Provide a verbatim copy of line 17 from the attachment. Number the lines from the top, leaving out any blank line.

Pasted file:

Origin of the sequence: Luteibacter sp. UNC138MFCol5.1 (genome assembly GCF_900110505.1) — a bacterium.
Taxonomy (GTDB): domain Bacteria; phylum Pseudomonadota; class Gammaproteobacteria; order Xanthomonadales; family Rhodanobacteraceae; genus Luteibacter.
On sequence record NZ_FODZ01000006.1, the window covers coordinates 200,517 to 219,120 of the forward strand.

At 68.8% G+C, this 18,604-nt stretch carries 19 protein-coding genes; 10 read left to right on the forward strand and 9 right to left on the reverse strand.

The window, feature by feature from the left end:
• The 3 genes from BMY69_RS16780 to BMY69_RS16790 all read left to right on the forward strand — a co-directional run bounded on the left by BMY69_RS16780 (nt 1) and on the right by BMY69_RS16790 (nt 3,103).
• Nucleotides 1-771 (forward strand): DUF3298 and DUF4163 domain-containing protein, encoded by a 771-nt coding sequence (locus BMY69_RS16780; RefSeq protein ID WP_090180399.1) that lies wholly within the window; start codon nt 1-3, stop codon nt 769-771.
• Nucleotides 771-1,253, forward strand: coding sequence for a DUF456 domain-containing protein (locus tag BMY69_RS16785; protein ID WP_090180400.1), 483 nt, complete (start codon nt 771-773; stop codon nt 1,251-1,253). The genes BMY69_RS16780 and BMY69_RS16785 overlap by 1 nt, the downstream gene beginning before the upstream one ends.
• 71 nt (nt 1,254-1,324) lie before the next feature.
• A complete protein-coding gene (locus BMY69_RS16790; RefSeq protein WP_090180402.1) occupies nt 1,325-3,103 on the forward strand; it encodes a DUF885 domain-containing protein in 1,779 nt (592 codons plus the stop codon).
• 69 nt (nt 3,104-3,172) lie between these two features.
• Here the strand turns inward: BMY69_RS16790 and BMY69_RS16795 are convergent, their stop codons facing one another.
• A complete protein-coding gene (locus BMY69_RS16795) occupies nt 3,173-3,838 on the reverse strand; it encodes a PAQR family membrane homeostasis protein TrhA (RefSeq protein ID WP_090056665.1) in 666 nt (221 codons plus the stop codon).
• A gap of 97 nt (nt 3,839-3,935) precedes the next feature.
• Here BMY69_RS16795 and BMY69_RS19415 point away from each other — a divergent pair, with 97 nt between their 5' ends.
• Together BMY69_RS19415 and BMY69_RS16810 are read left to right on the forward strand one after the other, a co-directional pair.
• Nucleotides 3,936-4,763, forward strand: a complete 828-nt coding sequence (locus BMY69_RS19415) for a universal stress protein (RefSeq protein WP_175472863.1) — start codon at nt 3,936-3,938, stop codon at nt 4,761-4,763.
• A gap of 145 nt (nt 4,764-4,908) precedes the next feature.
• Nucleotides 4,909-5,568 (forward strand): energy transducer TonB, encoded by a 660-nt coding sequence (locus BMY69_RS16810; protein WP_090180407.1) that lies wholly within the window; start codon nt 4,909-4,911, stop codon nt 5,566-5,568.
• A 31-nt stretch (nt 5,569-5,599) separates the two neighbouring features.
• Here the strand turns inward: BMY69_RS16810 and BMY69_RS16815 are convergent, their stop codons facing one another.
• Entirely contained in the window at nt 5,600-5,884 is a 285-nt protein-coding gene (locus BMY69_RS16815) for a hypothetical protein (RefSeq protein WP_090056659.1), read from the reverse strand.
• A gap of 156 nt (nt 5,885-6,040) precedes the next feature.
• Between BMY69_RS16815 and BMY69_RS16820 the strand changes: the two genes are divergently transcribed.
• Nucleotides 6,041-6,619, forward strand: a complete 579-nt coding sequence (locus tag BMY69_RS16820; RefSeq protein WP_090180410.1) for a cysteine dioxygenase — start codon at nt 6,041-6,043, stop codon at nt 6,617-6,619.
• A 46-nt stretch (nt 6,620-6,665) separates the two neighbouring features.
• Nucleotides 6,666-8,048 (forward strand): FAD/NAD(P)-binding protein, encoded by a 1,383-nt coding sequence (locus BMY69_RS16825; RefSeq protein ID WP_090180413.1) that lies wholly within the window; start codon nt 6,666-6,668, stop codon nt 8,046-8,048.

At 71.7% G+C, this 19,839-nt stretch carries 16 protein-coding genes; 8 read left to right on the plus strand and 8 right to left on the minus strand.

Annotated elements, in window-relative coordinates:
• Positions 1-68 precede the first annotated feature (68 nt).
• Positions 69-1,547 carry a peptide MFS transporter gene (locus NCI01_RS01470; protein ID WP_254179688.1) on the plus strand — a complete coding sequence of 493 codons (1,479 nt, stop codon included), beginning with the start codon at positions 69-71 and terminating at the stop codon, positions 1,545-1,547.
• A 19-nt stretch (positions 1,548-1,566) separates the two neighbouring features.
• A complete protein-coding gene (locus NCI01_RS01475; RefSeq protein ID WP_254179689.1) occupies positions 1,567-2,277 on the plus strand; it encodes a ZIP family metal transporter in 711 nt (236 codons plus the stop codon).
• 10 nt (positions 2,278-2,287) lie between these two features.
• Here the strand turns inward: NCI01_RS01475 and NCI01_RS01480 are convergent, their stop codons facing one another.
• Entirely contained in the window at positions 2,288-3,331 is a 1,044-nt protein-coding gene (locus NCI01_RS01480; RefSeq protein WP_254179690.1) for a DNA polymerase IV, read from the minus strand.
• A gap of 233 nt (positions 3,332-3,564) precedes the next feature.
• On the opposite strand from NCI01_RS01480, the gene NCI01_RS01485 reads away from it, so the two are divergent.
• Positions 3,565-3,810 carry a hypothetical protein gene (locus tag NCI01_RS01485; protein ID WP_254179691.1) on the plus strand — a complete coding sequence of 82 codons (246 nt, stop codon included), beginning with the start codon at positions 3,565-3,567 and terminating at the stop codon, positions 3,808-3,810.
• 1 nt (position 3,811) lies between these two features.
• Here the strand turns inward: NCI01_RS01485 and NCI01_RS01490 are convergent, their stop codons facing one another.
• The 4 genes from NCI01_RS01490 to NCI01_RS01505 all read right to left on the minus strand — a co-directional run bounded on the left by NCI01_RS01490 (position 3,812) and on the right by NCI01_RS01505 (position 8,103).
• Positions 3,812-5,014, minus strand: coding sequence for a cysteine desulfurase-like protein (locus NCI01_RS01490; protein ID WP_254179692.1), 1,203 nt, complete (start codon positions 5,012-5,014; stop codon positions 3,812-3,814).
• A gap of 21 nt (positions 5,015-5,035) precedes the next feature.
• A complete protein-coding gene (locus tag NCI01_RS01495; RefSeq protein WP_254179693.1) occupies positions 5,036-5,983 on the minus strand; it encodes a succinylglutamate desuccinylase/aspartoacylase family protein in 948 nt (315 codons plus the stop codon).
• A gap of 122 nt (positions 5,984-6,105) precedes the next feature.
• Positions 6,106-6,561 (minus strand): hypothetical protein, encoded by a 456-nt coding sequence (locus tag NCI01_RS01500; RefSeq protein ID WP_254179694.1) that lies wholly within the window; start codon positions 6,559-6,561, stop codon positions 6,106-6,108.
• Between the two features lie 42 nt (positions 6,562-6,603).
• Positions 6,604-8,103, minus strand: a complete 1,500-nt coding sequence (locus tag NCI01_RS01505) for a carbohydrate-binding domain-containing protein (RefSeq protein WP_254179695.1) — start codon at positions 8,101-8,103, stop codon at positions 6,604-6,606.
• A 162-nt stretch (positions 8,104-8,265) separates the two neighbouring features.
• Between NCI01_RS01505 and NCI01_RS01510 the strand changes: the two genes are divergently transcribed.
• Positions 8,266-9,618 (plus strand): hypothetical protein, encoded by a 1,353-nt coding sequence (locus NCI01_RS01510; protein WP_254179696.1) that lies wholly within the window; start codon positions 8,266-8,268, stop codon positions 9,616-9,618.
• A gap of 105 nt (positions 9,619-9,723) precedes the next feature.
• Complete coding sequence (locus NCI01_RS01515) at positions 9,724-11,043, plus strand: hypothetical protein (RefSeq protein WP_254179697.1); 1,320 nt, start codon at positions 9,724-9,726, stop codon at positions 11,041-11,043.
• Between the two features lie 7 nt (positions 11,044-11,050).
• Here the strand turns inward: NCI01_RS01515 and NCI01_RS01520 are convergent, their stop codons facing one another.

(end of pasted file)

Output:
• Nucleotides 3,936-4,763, forward strand: a complete 828-nt coding sequence (locus BMY69_RS19415) for a universal stress protein (RefSeq protein WP_175472863.1) — start codon at nt 3,936-3,938, stop codon at nt 4,761-4,763.